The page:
The situation in Dooplaya is now growing more complex due to the formation of a new army, the "Nyein Chan Yay Sit", or "Peace Army", led by Thu Mu Heh. In English they are now calling themselves the KPA (Karen Peace Army). Thu Mu Heh was the commander of the KNLA’s 16th Battalion until February 1997, when he shocked the KNLA by surrendering to SLORC without a fight at the start of the offensive. The surrender had clearly been prearranged, and made the SLORC’s rapid capture of Dooplaya possible. As a KNLA officer Thu Mu Heh was notorious among villagers of the region for his corruption and mistreatment of villagers, and he is known to particularly despise the Muslim population of Dooplaya. However, since his surrender he has been paraded in the SPDC media, given gifts by SPDC leaders and publicly handed authority over several townships of Dooplaya. He formed the KPA, declared himself a General, and according to villagers from the area he has now been given authority over the entire region from Kawkareik in the north to Three Pagodas Pass in the south. In the process, the SPDC has ordered all DKBA forces in Dooplaya back to Pa’an District further north, with the exception of those in the ‘hump’ and along the Thai border north of the ‘hump’, from Wah Lay to Myawaddy; the KPA does not yet operate in these areas. On a political level, SLORC and SPDC have never trusted the DKBA, and it appears that they consider Thu Mu Heh and his KPA more reliable and predictable. Observers in the area report that the DKBA and the KPA already do not like each other, and it is possible that DKBA forces are being left in the ‘hump’ so that the SPDC can pit the two groups against each other at some point in the future.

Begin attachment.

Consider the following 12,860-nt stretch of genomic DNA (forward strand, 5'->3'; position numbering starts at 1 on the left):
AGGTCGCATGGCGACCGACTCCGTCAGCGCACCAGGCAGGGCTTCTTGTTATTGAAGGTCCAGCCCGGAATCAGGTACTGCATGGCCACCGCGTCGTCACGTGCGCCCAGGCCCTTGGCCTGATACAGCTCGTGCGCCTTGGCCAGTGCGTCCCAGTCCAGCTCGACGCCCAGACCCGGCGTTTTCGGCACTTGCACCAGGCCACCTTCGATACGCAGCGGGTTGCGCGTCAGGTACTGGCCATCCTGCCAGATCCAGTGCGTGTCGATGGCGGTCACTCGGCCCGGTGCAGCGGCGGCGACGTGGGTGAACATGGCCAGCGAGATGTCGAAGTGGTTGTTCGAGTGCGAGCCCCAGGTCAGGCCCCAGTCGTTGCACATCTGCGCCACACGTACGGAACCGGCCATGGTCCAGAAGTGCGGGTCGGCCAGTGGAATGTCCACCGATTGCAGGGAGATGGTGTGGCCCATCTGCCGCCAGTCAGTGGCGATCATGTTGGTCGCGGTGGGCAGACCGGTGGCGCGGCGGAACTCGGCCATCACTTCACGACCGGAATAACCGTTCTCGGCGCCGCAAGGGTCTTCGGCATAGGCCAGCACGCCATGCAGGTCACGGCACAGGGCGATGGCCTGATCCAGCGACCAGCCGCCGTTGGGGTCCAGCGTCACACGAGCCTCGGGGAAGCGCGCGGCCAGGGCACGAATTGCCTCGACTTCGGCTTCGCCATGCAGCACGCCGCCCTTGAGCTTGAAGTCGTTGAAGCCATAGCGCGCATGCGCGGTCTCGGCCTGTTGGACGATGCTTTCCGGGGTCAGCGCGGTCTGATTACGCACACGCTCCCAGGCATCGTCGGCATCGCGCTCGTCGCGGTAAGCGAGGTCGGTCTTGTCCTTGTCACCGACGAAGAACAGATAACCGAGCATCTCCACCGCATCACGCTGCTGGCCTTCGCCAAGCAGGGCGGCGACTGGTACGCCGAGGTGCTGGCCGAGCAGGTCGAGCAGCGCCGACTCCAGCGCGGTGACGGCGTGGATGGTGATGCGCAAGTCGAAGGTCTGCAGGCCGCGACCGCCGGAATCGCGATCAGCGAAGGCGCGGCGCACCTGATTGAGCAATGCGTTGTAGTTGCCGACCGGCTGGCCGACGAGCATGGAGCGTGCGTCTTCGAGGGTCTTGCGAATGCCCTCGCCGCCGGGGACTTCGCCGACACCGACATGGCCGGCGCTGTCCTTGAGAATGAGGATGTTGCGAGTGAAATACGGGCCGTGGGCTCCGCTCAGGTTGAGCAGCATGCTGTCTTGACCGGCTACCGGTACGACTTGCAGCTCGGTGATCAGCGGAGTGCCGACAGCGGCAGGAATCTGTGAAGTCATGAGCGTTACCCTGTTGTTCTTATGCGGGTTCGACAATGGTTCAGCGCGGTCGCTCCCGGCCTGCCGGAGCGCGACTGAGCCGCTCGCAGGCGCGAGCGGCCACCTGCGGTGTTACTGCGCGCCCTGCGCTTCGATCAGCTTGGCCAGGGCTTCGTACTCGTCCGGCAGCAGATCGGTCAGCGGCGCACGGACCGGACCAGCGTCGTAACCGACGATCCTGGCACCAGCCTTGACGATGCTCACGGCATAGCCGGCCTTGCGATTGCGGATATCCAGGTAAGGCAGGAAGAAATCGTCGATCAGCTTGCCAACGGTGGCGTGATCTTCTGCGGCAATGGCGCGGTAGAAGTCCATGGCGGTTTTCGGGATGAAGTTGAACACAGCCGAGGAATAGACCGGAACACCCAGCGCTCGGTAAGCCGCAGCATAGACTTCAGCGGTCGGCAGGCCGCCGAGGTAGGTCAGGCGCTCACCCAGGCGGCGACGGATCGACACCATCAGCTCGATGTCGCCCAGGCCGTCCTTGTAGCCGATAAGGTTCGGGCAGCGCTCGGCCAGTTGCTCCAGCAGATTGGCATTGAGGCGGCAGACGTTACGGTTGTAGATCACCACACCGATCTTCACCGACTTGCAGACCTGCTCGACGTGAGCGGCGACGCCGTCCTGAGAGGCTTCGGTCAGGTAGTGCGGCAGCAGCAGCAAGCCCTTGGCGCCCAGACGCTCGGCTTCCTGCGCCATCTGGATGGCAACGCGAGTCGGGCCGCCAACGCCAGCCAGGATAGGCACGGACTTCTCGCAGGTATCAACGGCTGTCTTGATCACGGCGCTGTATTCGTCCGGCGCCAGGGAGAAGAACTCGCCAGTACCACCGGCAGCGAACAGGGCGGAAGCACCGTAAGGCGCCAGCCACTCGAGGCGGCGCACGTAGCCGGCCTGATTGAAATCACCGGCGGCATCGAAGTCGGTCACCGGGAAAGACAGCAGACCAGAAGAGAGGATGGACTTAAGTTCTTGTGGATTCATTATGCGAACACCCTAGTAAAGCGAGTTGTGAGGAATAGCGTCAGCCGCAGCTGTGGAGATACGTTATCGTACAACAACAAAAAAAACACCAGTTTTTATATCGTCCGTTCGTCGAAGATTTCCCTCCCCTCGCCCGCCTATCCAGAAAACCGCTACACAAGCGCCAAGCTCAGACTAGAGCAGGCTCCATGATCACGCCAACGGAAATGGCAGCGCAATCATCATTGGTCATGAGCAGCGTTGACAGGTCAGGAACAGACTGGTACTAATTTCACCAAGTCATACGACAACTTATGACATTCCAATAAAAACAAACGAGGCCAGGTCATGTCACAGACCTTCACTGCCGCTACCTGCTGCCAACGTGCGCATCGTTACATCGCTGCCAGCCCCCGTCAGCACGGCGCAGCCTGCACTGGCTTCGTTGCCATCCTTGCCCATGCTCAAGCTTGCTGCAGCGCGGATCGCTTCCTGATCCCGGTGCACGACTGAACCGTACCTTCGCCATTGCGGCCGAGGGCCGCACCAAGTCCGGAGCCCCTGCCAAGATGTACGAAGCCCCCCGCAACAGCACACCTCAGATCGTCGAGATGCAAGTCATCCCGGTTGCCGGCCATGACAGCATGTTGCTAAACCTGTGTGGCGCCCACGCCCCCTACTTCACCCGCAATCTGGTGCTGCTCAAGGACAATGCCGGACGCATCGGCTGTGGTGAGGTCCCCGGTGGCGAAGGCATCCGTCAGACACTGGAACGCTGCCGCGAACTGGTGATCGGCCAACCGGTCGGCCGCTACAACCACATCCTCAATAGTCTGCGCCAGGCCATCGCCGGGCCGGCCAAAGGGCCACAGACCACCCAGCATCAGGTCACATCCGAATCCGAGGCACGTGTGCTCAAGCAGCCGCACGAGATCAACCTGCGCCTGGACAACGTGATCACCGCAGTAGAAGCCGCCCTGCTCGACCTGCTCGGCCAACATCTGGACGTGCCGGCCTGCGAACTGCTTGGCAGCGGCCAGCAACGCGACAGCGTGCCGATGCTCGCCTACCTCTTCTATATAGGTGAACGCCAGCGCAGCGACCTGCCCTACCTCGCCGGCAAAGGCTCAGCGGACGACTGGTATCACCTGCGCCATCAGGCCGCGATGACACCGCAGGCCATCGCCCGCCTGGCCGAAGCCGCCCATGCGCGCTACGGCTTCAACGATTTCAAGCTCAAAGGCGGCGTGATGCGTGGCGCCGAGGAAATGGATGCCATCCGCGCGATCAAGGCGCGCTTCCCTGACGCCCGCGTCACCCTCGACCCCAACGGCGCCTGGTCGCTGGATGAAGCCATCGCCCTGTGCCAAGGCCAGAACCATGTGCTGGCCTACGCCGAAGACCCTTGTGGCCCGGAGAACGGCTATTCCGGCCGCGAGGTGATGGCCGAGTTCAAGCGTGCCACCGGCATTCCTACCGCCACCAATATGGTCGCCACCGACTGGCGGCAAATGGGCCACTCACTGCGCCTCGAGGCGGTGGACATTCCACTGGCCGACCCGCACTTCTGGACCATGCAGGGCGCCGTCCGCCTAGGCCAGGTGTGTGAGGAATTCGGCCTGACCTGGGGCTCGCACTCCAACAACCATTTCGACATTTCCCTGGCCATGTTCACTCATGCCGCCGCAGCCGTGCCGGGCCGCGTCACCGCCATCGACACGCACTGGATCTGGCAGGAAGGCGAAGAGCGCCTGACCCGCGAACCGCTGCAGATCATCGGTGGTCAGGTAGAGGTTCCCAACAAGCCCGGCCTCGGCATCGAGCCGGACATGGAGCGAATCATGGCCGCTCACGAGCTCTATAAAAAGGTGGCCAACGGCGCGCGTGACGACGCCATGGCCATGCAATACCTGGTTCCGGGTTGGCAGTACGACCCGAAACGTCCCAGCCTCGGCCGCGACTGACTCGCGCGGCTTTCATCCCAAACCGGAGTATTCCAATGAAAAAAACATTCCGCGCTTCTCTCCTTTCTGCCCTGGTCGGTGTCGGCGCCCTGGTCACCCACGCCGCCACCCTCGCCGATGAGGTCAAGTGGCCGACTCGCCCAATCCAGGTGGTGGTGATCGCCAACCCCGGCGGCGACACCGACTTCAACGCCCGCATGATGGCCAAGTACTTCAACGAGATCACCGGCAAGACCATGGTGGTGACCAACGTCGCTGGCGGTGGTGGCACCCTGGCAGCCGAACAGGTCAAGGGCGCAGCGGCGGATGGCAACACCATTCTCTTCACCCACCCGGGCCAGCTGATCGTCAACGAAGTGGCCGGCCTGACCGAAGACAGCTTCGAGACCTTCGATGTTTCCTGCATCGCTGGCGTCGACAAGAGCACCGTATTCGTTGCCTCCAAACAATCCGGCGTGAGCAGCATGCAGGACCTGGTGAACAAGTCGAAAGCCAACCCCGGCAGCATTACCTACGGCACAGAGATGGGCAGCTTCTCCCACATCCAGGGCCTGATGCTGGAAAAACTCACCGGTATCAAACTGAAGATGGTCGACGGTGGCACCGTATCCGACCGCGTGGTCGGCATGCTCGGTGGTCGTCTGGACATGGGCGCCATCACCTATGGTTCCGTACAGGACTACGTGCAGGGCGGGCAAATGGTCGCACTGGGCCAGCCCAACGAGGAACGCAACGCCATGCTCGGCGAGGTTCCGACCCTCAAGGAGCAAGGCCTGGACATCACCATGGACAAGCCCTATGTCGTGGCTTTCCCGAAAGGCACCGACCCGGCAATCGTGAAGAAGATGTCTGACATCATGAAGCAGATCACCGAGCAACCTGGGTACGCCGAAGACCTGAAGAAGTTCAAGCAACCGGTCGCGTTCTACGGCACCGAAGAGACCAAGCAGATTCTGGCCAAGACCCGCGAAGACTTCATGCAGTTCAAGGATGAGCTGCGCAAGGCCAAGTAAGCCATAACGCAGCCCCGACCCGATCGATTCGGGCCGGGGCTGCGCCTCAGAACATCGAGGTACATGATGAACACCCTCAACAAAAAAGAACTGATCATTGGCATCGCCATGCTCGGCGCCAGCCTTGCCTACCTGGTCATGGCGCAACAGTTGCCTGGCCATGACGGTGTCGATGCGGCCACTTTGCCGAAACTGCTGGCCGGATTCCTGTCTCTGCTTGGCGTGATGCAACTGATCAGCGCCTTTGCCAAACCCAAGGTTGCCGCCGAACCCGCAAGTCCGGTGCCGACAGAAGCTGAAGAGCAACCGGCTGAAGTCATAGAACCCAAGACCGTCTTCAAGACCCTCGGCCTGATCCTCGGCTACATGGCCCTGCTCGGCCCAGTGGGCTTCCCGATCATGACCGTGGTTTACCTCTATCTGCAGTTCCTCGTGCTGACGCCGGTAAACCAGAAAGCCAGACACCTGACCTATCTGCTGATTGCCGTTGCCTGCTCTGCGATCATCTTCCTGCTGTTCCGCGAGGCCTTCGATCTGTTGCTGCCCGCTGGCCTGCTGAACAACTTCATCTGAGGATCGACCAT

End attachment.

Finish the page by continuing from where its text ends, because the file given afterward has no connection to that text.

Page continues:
After Thu Mu Heh surrendered, most of his troops fled and either returned to the KNLA or deserted. At present villagers report that he only has 200 or 300 troops. These are mainly untrained villagers who joined because the KPA is now promising that the families of all KPA members will be exempt from forced labour, extortion and other harassment by the SPDC (a similar promise was used to expand the DKBA when it was first formed). Villagers report that in at least some villages, once a person joins KPA a mark is made on his house to indicate that people in that house are exempt from forced labour. Right now the KPA has begun an intensive training course of all its troops, and in the meantime its officers and members who are already trained are acting only as adjuncts to SPDC Battalions, 2 or 3 of them assigned to each large SPDC unit. All KPA material supplies, including arms and ammunition, reportedly come from the SPDC.